AS SOMEONE WHO RENTS his living accommodations in a local real-estate market that can still be described as "a bit warm," I've always found it fascinating how people respond to my decision to continue renting an apartment. Their reactions run the gamut from amazement to befuddlement, and in a few cases, even pity. I haven't yet figured out how to respond to these reactions without being smart, so I generally try to be polite about things and offer my congratulations on the homeowners' own success.
Of course, I have my own rationale for renting. Perhaps the most notable factor is that I'm single and have no children and as such, value the freedom that renting on a month-to-month basis provides. That's not the only reason why I rent, though. Renting, as The Economist pointed out some time ago, is the financial equivalent of "shorting" the housing market, and while I certainly missed the boat earlier this decade as of late this strategy has worked in my favor.
Plus, I have the best landlord ever. Of course, it helps that I'm a quiet tenant who always pays the rent on time and doesn't engage in activity that would endanger my security deposit. Still, the long and short of it is that my landlord has raised my rent a total of 1.3 pc over the past six years, while inflation over that six year period has run roughly 17 pc. Thus, my rent is roughly 16 pc cheaper now than it was when I first signed on for the apartment. This is even better when you consider that Casa Ben is a swell two-bedroom apartment in a great part of town, and I get both heat and hot water thrown in. Oh, and an off-street parking space. This example shows that I rule.
Also, the money that I would have been spending on homeowner's insurance and property tax and what not if I had bought a place has gone straight into savings. In part, this is why the pity response amazes me. Sure, I may not have bought property, but I DID manage to take advantage of the stock-market recession of earlier this decade, and in the past 5 years the S&P 500 has risen 68.5 pc. It's not like I've been sitting on the sidelines or something.
Of course, part of the reason I missed the boat back when I moved here was that I was 25 years old, had just moved cross-country and started a new job. As a result, I was in no position to buy anything. Now that I am 31, I have to admit the homeowner bug is starting to bite, even if it's on the frequency of an occasional mosquito as opposed to an army of fire ants crawling over my legs.
So recently I've found myself checking property Web sites and idly scanning real-estate listings, even though I'm single and don't even use all the space I'm renting right now. I do these searches for two key reasons. First, if I scan them long enough, I get my vicarious home-ownership thrills through doing that, and the home-ownership bug eventually goes away. That goes especially if I think about all the Not Fun Chores I'd have to do as a homeowner, like mowing the lawn and paying for expensive, unexpected repairs. Second, I might come across a reasonably priced residence, particularly if it's in foreclosure and there's a chance I could lowball the bank.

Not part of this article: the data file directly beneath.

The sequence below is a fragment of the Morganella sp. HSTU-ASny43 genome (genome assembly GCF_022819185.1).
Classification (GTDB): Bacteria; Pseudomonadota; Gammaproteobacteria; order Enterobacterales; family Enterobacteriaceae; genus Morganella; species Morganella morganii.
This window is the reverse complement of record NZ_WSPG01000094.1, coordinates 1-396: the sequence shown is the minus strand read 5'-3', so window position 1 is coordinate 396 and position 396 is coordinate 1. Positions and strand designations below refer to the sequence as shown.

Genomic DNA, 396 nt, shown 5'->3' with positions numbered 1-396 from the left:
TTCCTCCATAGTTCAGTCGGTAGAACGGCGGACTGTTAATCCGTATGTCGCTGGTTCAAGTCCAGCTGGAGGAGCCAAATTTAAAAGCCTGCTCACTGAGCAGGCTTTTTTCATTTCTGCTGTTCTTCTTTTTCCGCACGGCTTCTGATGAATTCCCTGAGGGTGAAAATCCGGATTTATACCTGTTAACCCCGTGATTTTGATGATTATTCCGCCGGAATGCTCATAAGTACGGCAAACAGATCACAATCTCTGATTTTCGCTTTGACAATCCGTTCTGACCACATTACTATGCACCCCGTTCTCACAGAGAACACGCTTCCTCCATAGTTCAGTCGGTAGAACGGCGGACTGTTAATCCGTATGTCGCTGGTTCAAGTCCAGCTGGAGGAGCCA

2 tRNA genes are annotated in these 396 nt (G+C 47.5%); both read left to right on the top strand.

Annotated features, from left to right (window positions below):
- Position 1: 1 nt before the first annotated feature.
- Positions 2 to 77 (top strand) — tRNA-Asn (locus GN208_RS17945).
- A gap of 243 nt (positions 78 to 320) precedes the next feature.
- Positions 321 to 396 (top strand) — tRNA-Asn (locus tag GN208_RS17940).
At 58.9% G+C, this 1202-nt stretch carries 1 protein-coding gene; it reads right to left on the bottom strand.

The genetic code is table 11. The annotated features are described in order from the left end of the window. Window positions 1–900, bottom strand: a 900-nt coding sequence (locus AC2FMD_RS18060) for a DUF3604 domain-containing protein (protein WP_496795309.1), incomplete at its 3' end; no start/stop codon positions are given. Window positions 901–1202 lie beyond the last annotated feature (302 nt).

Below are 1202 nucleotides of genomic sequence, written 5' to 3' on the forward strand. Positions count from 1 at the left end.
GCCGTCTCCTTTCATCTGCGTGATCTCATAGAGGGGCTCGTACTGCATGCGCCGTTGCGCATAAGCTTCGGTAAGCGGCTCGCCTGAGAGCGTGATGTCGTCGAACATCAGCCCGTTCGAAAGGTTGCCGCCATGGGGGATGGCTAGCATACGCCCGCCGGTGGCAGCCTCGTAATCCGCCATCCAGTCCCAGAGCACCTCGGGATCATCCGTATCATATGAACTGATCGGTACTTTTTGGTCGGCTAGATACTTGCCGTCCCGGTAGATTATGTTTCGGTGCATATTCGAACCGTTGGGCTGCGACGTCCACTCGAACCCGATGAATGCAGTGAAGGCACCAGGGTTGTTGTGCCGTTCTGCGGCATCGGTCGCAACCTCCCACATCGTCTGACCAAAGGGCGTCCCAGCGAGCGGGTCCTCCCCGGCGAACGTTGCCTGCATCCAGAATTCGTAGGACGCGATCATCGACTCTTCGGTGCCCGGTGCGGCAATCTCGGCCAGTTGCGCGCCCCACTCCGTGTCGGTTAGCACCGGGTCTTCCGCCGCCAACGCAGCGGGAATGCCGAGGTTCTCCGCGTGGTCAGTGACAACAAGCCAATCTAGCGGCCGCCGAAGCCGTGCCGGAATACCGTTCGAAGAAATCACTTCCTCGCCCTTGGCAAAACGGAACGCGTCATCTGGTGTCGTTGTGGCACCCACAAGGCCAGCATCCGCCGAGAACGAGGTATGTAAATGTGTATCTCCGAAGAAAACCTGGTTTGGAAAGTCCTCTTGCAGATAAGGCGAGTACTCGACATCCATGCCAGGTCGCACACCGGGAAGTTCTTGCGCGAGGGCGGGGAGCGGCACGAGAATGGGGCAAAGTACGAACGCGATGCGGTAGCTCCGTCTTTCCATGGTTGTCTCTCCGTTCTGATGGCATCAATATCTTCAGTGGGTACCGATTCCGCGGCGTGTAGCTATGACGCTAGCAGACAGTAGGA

So you can imagine that when I went on-line just now, I was pleased to see that a house was on offer here in Manchester for just $99,000. Wow, I thought -- $99,000! Plus, the listing in question mentioned the seller was motivated (always good) and that the home in question was located "close to downtown." That's generally a good thing here, even if back home the phrase "close to downtown" is parlance for, as Egon Spengler put it, "the neighborhood looks like a demilitarized zone." All in all, according to the listing, the home would be a "great opportunity" for an investor or builder.
Of course, there was one teensy catch to the whole deal:
Now, I have to give credit to whomever the listing agent was for this deal, as the whole "major structure fire" bit WAS listed front and center in the ad AND he put up photos of the major structure fire in question. That takes guts. Plus -- although the temptation must have been great -- there were no lines about the home being a "fixer-upper" "in need of TLC" or what have you.
Still, the depressing thing about the ad was that, when you got down to brass tacks, the seller was essentially asking $99,000 for the lot -- and perhaps more, depending on if the buyer had to actually demolish the home himself or sink untold amounts of cash into the money pit to rehabilitate the place. Compare this to my home town back in Michigan, where the median home price is about $90,000, and the situation can be summed up in three words: depressing, depressing, depressing.
So, for the moment, I think I'm going to stick with renting -- unless I can find a nice repossesed condo that somehow manages to fit my needs. Sellers take note, though -- those needs include minor issues such as "all four walls" and "being fit for human habitation."Posted by Benjamin Kepple at July 16, 2007 12:36 AM | TrackBack